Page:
Between the 12th and 13th centuries, a lazaretto (from which the town takes part of its name) was built outside the town of Bologna to isolate the sick and limit the spread of epidemics. Urban development grew up around the hospital, and the town became independent during the Napoleonic era in 1810. Following the economic boom of the 1970s, San Lazzaro di Savena gradually became one of the most densely populated municipalities in the province of Bologna (doubling its population between 1961 and 1971), somewhere between a dormitory town in Bologna and an industrial town (La Cicogna industrial estate). San Lazzaro is the birthplace of one of the greatest Italian skiers of all time, Alberto Tomba, three-time Olympic champion (twice in the slalom and once in the giant), winner of the World Cup in 1995 and of the slalom and giant World Cups on four occasions. His 50 World Cup victories make him the fourth most prolific skier behind Ingemar Stenmark, Marcel Hirscher and Hermann Maier.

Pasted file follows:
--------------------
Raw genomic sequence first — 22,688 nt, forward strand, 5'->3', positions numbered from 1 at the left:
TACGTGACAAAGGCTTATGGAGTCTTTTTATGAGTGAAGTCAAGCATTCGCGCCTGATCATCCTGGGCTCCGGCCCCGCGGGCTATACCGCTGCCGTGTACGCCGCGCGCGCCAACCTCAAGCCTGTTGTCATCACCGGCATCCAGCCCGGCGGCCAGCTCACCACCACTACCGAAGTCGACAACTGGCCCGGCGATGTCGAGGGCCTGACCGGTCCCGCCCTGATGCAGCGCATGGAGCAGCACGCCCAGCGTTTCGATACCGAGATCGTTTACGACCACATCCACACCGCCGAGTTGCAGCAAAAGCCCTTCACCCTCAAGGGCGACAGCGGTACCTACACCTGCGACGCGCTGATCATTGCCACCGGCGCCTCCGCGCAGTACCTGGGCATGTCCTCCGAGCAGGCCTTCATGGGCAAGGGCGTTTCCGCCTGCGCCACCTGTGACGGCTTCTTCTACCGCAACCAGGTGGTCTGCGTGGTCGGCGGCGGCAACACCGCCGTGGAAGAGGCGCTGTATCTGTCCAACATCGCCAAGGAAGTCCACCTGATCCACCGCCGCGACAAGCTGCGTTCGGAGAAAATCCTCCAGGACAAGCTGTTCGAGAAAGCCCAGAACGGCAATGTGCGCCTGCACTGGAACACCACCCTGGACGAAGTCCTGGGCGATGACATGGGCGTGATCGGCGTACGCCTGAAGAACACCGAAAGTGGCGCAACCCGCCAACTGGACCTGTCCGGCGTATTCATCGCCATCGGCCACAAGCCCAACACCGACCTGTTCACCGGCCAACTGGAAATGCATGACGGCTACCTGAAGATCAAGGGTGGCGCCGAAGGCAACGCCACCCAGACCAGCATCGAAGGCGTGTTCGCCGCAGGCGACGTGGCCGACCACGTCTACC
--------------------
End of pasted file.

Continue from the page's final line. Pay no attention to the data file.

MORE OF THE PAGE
Luigi Donini Prehistory Museum

Located in the heart of the city, the museum is housed in a former convent and houses a vast collection of artefacts from the Palaeolithic, Neolithic and Bronze Ages. The museum is divided into three sections: the prehistory and archaeology section, the ethnology section and the natural sciences section.

Km 137.9

PIANORO (POP: 17,600)

The site's occupation by Etruscans and Celts is attested to by archaeological finds at the Monte Bibele (Monterenzio) site. Boniface II of Tuscany, who owned a large part of the territory in the 11th century, resided in the castle of Pianoro, which was destroyed by the Bolognese in 1377 on charges of conspiring against Bologna. During the Second World War, the steep nature of the terrain and its location just north of the Gothic Line meant that the Savena Valley was the scene of fierce fighting and intensive bombing, resulting in the destruction of almost the entire town. Born in Pianoro, Aldo Canazza took part in the Giro seven times and the 1932 Tour de France.